Publix announces six executive promotions for New Year
LAKELAND, Fla. — Publix on Thursday announced six new officer positions that will begin work in 2013 across human resources, information technology and retail operations.
“I am pleased we have so many leaders ready to take the next step in their careers,” stated Publix CEO Ed Crenshaw. “Our ability to promote from within highly talented individuals and perpetuate our Publix culture is a hallmark of our success.”
In retail operations, Chuck Roskovich will become division VP for the Charlotte Division. Roskovich began his Publix career in 1975 as a front-service clerk and spent much of his early career in the meat department. He became a store manager in 1993, district manager in 1995, regional director in 2000, Atlanta division VP in 2008 and SVP product business development in 2011.
“Chuck’s extensive leadership experience and his passion for retail store operations will help make our entry into North Carolina a great success,” Crenshaw said.
In human resources, Alison Midili-Smith has been named VP talent and organizational development. Midili-Smith began her Publix career in 1996 as manager of selections. She was promoted to director of employment and staffing in 1999 and director of organizational development in 2004. Her areas of responsibility will include associate relations, diversity, policies and procedures, training and leadership development, recruiting and employee assistance programs.
Midili-Smith graduated from Emory University with a bachelor’s degree in psychology and earned her doctorate from University of South Florida in industrial/organizational psychology.
Erik Katenkamp will assume the role of VP information systems — application development. His areas of support responsibility will include merchandising, distribution, manufacturing, pharmacy, risk management, accounting, facilities, real estate, CQA and other support departments. Katenkamp began his Publix career in 1995 as an industrial engineer in the bakery plant. He was promoted to business IT manager in 1999 and director of business application delivery in 2006. Katenkamp graduated from University of Central Florida with a bachelor’s degree in industrial engineering.
Renee Kelly also has been named VP information systems — application development. Her areas of support responsibility include supply chain/order management, retail operations, payment systems and human resources. Kelly began her Publix career in 1983 as a programmer. She was promoted to business IT manager in 1995, director of business IT alignment in 1997 and director of business application delivery in 2006. Kelly graduated from Florida Southern College with a bachelor’s degree in mathematics.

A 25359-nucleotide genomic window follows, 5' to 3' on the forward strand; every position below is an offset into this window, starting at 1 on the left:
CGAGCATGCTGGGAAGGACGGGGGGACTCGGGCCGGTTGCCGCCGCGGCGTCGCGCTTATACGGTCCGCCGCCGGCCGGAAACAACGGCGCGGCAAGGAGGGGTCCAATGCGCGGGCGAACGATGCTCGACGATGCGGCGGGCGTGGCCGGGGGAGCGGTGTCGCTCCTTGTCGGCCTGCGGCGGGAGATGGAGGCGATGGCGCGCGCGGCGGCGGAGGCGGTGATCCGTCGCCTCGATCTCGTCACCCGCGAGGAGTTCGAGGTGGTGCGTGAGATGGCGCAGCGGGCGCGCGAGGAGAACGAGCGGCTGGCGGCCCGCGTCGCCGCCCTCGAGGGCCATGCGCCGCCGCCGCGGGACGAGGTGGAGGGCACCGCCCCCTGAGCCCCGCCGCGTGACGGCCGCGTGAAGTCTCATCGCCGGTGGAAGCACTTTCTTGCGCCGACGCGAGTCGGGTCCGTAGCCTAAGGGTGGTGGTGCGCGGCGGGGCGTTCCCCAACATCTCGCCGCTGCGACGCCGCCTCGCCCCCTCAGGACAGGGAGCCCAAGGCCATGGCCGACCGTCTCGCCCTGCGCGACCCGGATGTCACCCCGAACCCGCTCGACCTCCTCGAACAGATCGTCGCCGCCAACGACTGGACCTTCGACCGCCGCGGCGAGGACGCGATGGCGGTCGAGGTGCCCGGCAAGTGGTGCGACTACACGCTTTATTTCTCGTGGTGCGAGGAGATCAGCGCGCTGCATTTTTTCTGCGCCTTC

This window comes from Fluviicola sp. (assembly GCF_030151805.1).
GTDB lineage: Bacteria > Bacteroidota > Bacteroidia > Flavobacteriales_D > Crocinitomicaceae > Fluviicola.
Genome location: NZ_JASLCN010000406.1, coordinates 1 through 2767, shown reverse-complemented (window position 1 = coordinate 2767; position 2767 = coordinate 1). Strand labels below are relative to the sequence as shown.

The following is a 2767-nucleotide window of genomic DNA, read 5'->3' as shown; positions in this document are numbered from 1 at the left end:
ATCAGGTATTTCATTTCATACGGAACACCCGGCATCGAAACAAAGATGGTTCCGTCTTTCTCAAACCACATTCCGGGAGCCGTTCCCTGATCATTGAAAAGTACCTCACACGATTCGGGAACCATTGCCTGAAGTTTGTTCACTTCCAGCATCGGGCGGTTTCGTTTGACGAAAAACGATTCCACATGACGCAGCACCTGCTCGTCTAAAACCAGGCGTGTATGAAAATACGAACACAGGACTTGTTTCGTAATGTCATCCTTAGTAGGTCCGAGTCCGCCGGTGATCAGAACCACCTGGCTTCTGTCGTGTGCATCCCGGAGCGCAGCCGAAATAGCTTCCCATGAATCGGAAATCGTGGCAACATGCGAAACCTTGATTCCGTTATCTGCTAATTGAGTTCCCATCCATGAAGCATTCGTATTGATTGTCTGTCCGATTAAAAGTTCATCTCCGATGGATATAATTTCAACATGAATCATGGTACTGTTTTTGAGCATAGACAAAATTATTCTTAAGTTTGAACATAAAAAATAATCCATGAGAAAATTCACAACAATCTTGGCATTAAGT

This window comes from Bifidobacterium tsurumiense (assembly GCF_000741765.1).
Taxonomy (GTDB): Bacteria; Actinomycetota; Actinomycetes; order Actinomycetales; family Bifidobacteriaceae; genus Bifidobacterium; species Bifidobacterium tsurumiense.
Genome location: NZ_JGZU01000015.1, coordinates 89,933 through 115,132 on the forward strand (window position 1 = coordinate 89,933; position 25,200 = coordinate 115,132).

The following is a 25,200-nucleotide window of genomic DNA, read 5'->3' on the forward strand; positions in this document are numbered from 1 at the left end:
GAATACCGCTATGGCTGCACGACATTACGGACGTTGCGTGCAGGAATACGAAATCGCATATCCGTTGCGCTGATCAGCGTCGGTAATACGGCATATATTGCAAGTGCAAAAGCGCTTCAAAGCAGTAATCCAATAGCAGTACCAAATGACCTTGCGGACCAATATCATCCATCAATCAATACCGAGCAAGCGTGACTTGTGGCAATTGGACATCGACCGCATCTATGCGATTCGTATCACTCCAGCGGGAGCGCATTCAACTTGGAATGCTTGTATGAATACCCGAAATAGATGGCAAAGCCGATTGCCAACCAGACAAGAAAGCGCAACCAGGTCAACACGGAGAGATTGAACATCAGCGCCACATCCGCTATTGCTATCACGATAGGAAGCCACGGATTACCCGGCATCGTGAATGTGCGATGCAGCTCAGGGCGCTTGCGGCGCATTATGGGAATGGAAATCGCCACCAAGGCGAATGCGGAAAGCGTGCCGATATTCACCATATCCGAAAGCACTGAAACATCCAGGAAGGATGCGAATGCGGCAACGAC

Tom Larson has been named VP information systems — engineering and operations. Larson joined Publix in 2006 as director of IS engineering. His areas of responsibility include engineering, data center operations, telecommunications and support organizations including customer support, network support and technology services. Larson graduated from University of Georgia with a bachelor’s degree in computer science.
And Steve Wellslager will be named VP information systems — architecture and security. Wellslager began his Publix career in 1988 as a programmer. He was promoted to application delivery manager in 1996 and director of architecture and engineering in 2006. His areas of responsibility include enterprise architecture and application services, I/S security and compliance, database administration, data warehousing, access management and customer service systems. Wellslager graduated from Florida Southern College with a bachelor’s degree in computer information systems.
Despite deceleration in sales momentum, Walmart expects profitable holiday season
BENTONVILLE, Ark. — Walmart maintained an optimistic outlook for the holiday season despite a 1.5% third-quarter comp increase that reflected a modest deceleration in sales momentum seen earlier this year.